behind the main counter to the office door, bent
upon another and perhaps final interview with
the merchant.
The door was closed, but not latched; and he
overheard Tom talking earnestly within. With-
out the slightest intention of being an eaves-
dropper, Toby paused, fearing he had chosen a
bad time for his visit.
Tom was asking for money to enable him to
make some sort of trade for a rifle to replace
the one he had lost in the lake.
Yellow Jacket declares he can't get it; and
if he can't, nobody else can. And it's too bad
that I should lose a gun that way, through no
fault of my own."
"I don't know about that," the father re-
monstrated, but in the tone of indulgence that
usually softened his reproofs of his son. I
have begged you so many times to give up your
smoking! If it had n't been for that-"
If it had n't been for Toby, Tom inter-
rupted him. If he had only minded his own
business. Aleck says he '11 trade for twenty
dollars; and everybody knows his rifle 's worth
more than that and my old shot-gun. Only
twenty dollars, father!" pleaded Tom.
Just the sum which Toby himself had asked
for to pay Mr. Brunswick for his boat! But
how differently was this second request re-
ceived. It was no longer in Toby's power to
cease to listen and to go away.
I '11 tell you what I '11 do," said Mr. Tazwell.
"I '11 give you the twenty dollars, provided you
will make me the most solemn promise you ever
made in your life, not to smoke any more."


Tom had made several such promises before; He 's in a hurry to finish his trade with Lick
but he was ready enough to make another. Stevens," thought Toby. And he muttered
I have n't touched tobacco since that time," aloud, with a grim sort of smile: He would
he said; "and I don't mean ever to smoke again, have had to wait a long while, if he had stayed
I pledge you my word I won't, if you '11 give for me to black his boots."
me the money." The other pair were now polished, and the
"Well, remember," the father replied, in a owner was calling for them. Toby remained
tone more of entreaty than command; "and, to wash his hands and to put on his coat; then,
one thing, Thomas, don't let Toby nor anybody without haste, but with a swelling heart, obeyed
know it. It would n't do, you understand, to the summons. He found Mr. Tazwell sitting
have it get out, just now, that I have money to with one shoe off, and showing about as much
spare for such a purpose." impatience as it was in his calculating nature
But what shall I tell Aleck, if I make the ever to betray.
trade? Tom asked. Toby had at his tongue's
"Tell him he must keep the money to boot' end a little speech regarding
a secret, and even he may as well be led to Tom and his boots, and
suppose you came by it in some other way." the understanding
At first, when Toby began to listen to this that he, Toby, was
conversation, the rush of blood to his head there to learn the
made such a roaring sound that he could hardly business, and not
hear anything else. But
that tumult had sub-
sided. He regained his
self-possession; and, in-
stead of breaking in im-
petuously on father and
son, as he was tempted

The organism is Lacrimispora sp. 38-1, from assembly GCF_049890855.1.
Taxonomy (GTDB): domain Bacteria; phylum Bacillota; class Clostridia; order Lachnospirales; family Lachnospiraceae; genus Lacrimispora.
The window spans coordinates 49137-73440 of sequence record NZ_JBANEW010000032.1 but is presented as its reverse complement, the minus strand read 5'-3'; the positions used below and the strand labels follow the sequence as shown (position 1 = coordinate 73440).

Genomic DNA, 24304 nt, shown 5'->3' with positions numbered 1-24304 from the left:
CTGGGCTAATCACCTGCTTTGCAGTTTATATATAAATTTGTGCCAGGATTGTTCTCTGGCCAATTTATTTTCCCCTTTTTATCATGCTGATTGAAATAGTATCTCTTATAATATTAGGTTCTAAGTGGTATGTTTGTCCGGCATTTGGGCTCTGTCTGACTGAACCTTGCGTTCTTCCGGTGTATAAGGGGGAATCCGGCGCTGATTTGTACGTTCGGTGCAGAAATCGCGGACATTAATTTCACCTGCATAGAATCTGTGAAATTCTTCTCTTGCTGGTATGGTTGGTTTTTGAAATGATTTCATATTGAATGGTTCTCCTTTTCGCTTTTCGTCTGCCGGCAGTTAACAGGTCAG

to do, he returned quiet-
ly to the back room and
to his task.
It seemed to take a
long time to put a satis-
factory polish on the
second boot. This might
have been owing to his
agitated frame of mind;
he felt that the crisis had
come, and was hardly
aware what his hands
were doing.
Presently Tom came
in haste for his boots.
Not ready yet ? he
said impatiently; you
said impatiently; you "TOBY PICKED IT UP AND PUT IT IN HIS POCKET. (SEE PAGE 269.)
are a slow coach."
You may as well take them as they are," for such tasks as he had the most of the time been
Toby replied significantly. set to do. But he did not deliver a word of it; a
"I won't; and I can't wait any longer for result he would not have believed possible, when
them," Tom declared, as he clapped on his hat he went so resolutely to confront his employer.
and left the store. For, as he stooped to set down the boots, an



object on the floor fixed his attention, and put
everything else for the moment out of his
thoughts. It was lying close beside the edge of
the desk, that hid it from the merchant's eyes,
but not from the boy's. He could almost have
picked it up, without being detected in the act;
but he made no attempt to do so.
"Try to be a little more prompt in future,"
said Mr. Tazwell, pulling on one of the neatly-
fitting congress-boots, and regarding it. But
you have done them well. And, Tobias," as
Toby was retiring, stay and look after things
until Mr. Peters comes back; then you can go
He took his hat, and walked off with his cane
under one arm, putting on his gloves. Toby
watched till he had turned a corner, then stepped
back into the office, saw the thing he had no-
ticed still on the floor by the desk, picked it
up, and put it into his pocket.
It was a twenty-dollar bank-note.

IN a short time the clerk, Peters, returned to
the store; and Toby, with the bank-note in his
breast pocket, and an uncomfortable feeling un-
der it, started for home.
Was it the little monitor, conscience, that
troubled him ? He could not understand why it
should. He had promptly and defiantly de-
clared to himself that he was justified in taking
the money and keeping it, and handing it over
to Mr. Brunswick in payment for the scow.
"Yes and even if I should keep it myself,"
he argued, where would be the wrong?